Nine-pointed star in microscopic images of the algae ChlamydomonasJournal of Cell Science, 16:3, page 552
Cambridge University Press, 1974-12
For more information on this algae, see the Chlamydomonas Genetics Center.
A similar image appears in the book What is Life? by Lynn Margulis and Dorion Sagan (2000), with the following description:
Undulipodium in cross section. The shaft (axoneme) displays the 9(2)+2 arrangement of microtubules. This distinct intracellular organization is found in the sperm cells of widely diverse beings throughout the natural world, from men to ginkgo trees. Electron micrographs of cuts through the shafts of the cilia propelling swimming paramecia and trichomonads and the cilia that push the egg through a woman's fallopian tube also reveal this 9(2)+2 pattern.Rather than being unique to Chlamydomonas reinhardii, this pattern may be very common in nature. See similar pictures at wikipedia.org/wiki/Axoneme. [addition by John Bremberek, 2014-04]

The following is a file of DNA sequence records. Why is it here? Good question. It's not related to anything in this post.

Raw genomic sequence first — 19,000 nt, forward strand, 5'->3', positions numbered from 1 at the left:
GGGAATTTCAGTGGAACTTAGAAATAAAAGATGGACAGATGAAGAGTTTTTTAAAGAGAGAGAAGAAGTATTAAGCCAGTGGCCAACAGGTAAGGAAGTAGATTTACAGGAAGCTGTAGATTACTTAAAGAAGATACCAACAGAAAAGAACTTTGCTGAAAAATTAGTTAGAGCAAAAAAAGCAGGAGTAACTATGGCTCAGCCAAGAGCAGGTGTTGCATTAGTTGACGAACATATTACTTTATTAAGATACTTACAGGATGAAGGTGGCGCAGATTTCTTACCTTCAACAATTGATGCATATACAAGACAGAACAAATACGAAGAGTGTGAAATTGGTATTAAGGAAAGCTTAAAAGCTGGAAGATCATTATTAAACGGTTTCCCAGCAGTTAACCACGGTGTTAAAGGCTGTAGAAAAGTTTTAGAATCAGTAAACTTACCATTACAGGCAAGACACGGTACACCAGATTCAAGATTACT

2. For comparison: 9-pointed star, and Bahá'í Ringstone Symbol (for comparison of the letter ha)
3. Various pages from the Journal of Cell Science
Fig. 13. Negatively stained transitional region lying flat on the grid, showing fiagellar surface coat (fc), flagellar membrane (fin) and the globular substructure of the outer doublets, and of the star pattern surrounding the basal cylinder. x 320000.
Fig. 14. Transverse section through the distal part of the transitional region. That part of the annular connexion lying between the outer doublets and the membrane is not homogeneous but contains densities placed in pairs (arrows) opposite each doublet outer projection. x 120000.
Fig. 15. Transverse section through the proximal part of the transitional region's basal cylinder. Doublet outer projections and paired densities are present, and Btubules knobs can be seen clearly in places (arrows). The flagellar surface coat is very well preserved. x 120000.
Fig. 16. Two mature triplet basal bodies still joined to each other by the distal striated connexion (sc) and to the plasma membrane fragments by transitional fibres (arrows). A developing basal body consisting of a cartwheel plus 6 singlets and 3 triplets is connected to the mature basal body pair by amorphous material that appears to be attached to fragments of the microtubular roots (r). x 120000.